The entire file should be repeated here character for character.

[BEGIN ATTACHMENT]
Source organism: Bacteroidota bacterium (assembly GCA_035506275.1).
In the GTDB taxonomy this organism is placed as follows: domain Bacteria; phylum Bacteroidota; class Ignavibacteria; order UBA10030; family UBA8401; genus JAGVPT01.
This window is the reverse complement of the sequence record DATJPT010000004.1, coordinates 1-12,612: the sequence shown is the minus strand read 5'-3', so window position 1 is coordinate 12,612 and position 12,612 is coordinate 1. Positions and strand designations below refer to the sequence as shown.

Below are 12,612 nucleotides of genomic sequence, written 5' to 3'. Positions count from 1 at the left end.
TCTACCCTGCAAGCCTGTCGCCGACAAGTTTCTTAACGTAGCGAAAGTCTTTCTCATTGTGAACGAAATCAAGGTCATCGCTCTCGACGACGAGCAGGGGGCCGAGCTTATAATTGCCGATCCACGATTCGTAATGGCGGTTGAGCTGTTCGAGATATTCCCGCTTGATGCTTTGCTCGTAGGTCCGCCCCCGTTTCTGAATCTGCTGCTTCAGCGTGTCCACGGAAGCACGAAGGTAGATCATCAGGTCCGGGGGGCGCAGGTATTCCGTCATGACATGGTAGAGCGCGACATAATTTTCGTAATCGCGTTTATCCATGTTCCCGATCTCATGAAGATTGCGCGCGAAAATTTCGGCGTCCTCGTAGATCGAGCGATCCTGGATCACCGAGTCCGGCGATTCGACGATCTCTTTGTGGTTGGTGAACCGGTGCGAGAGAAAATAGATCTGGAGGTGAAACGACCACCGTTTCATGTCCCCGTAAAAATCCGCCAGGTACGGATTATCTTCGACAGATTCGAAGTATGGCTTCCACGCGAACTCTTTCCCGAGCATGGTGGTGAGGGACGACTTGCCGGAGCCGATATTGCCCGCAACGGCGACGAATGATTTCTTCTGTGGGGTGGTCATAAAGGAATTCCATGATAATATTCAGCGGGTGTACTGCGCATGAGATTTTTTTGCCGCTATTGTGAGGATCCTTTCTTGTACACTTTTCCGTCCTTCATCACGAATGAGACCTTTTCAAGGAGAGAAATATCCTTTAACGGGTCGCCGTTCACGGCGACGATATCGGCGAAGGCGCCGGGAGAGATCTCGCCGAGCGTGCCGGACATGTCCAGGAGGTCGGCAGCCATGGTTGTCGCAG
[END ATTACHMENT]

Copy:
Source organism: Bacteroidota bacterium (assembly GCA_035506275.1).
In the GTDB taxonomy this organism is placed as follows: domain Bacteria; phylum Bacteroidota; class Ignavibacteria; order UBA10030; family UBA8401; genus JAGVPT01.
This window is the reverse complement of the sequence record DATJPT010000004.1, coordinates 1-12,612: the sequence shown is the minus strand read 5'-3', so window position 1 is coordinate 12,612 and position 12,612 is coordinate 1. Positions and strand designations below refer to the sequence as shown.

Below are 12,612 nucleotides of genomic sequence, written 5' to 3'. Positions count from 1 at the left end.
TCTACCCTGCAAGCCTGTCGCCGACAAGTTTCTTAACGTAGCGAAAGTCTTTCTCATTGTGAACGAAATCAAGGTCATCGCTCTCGACGACGAGCAGGGGGCCGAGCTTATAATTGCCGATCCACGATTCGTAATGGCGGTTGAGCTGTTCGAGATATTCCCGCTTGATGCTTTGCTCGTAGGTCCGCCCCCGTTTCTGAATCTGCTGCTTCAGCGTGTCCACGGAAGCACGAAGGTAGATCATCAGGTCCGGGGGGCGCAGGTATTCCGTCATGACATGGTAGAGCGCGACATAATTTTCGTAATCGCGTTTATCCATGTTCCCGATCTCATGAAGATTGCGCGCGAAAATTTCGGCGTCCTCGTAGATCGAGCGATCCTGGATCACCGAGTCCGGCGATTCGACGATCTCTTTGTGGTTGGTGAACCGGTGCGAGAGAAAATAGATCTGGAGGTGAAACGACCACCGTTTCATGTCCCCGTAAAAATCCGCCAGGTACGGATTATCTTCGACAGATTCGAAGTATGGCTTCCACGCGAACTCTTTCCCGAGCATGGTGGTGAGGGACGACTTGCCGGAGCCGATATTGCCCGCAACGGCGACGAATGATTTCTTCTGTGGGGTGGTCATAAAGGAATTCCATGATAATATTCAGCGGGTGTACTGCGCATGAGATTTTTTTGCCGCTATTGTGAGGATCCTTTCTTGTACACTTTTCCGTCCTTCATCACGAATGAGACCTTTTCAAGGAGAGAAATATCCTTTAACGGGTCGCCGTTCACGGCGACGATATCGGCGAAGGCGCCGGGAGAGATCTCGCCGAGCGTGCCGGACATGTCCAGGAGGTCGGCAGCCATGGTTGTCGCAG